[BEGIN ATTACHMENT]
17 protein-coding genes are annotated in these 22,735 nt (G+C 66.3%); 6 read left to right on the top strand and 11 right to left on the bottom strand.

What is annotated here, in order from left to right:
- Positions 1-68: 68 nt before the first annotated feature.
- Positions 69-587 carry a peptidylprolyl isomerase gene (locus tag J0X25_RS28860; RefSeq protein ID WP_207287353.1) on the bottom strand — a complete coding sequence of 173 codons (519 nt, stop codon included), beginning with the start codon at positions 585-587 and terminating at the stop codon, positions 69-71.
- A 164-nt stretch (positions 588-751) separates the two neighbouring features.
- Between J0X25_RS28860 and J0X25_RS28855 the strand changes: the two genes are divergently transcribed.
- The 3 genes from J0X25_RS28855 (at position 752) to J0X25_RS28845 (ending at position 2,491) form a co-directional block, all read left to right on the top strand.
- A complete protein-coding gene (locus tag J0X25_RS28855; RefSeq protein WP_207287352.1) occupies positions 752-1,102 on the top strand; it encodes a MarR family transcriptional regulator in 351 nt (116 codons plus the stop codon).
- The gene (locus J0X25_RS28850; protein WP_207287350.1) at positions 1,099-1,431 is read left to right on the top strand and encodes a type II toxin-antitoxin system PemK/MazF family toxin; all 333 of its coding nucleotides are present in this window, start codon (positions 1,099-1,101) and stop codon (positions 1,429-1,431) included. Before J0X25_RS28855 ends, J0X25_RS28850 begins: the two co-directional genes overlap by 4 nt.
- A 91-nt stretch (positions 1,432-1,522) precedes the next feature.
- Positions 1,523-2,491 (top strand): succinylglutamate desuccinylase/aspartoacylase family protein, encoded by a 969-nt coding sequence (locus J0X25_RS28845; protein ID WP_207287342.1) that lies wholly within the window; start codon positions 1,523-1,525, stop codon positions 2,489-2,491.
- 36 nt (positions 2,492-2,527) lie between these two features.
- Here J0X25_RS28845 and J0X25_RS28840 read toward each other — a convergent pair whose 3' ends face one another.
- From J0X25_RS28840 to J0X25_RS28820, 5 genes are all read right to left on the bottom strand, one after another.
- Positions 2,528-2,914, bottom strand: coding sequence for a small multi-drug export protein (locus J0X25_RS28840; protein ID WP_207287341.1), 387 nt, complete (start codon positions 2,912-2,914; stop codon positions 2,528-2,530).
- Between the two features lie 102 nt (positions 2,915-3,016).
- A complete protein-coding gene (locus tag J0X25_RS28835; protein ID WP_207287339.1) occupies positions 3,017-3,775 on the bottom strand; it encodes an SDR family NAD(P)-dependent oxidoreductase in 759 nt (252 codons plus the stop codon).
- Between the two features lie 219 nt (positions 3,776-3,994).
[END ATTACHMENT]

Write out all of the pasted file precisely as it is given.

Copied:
17 protein-coding genes are annotated in these 22,735 nt (G+C 66.3%); 6 read left to right on the top strand and 11 right to left on the bottom strand.

What is annotated here, in order from left to right:
- Positions 1-68: 68 nt before the first annotated feature.
- Positions 69-587 carry a peptidylprolyl isomerase gene (locus tag J0X25_RS28860; RefSeq protein ID WP_207287353.1) on the bottom strand — a complete coding sequence of 173 codons (519 nt, stop codon included), beginning with the start codon at positions 585-587 and terminating at the stop codon, positions 69-71.
- A 164-nt stretch (positions 588-751) separates the two neighbouring features.
- Between J0X25_RS28860 and J0X25_RS28855 the strand changes: the two genes are divergently transcribed.
- The 3 genes from J0X25_RS28855 (at position 752) to J0X25_RS28845 (ending at position 2,491) form a co-directional block, all read left to right on the top strand.
- A complete protein-coding gene (locus tag J0X25_RS28855; RefSeq protein WP_207287352.1) occupies positions 752-1,102 on the top strand; it encodes a MarR family transcriptional regulator in 351 nt (116 codons plus the stop codon).
- The gene (locus J0X25_RS28850; protein WP_207287350.1) at positions 1,099-1,431 is read left to right on the top strand and encodes a type II toxin-antitoxin system PemK/MazF family toxin; all 333 of its coding nucleotides are present in this window, start codon (positions 1,099-1,101) and stop codon (positions 1,429-1,431) included. Before J0X25_RS28855 ends, J0X25_RS28850 begins: the two co-directional genes overlap by 4 nt.
- A 91-nt stretch (positions 1,432-1,522) precedes the next feature.
- Positions 1,523-2,491 (top strand): succinylglutamate desuccinylase/aspartoacylase family protein, encoded by a 969-nt coding sequence (locus J0X25_RS28845; protein ID WP_207287342.1) that lies wholly within the window; start codon positions 1,523-1,525, stop codon positions 2,489-2,491.
- 36 nt (positions 2,492-2,527) lie between these two features.
- Here J0X25_RS28845 and J0X25_RS28840 read toward each other — a convergent pair whose 3' ends face one another.
- From J0X25_RS28840 to J0X25_RS28820, 5 genes are all read right to left on the bottom strand, one after another.
- Positions 2,528-2,914, bottom strand: coding sequence for a small multi-drug export protein (locus J0X25_RS28840; protein ID WP_207287341.1), 387 nt, complete (start codon positions 2,912-2,914; stop codon positions 2,528-2,530).
- Between the two features lie 102 nt (positions 2,915-3,016).
- A complete protein-coding gene (locus tag J0X25_RS28835; protein ID WP_207287339.1) occupies positions 3,017-3,775 on the bottom strand; it encodes an SDR family NAD(P)-dependent oxidoreductase in 759 nt (252 codons plus the stop codon).
- Between the two features lie 219 nt (positions 3,776-3,994).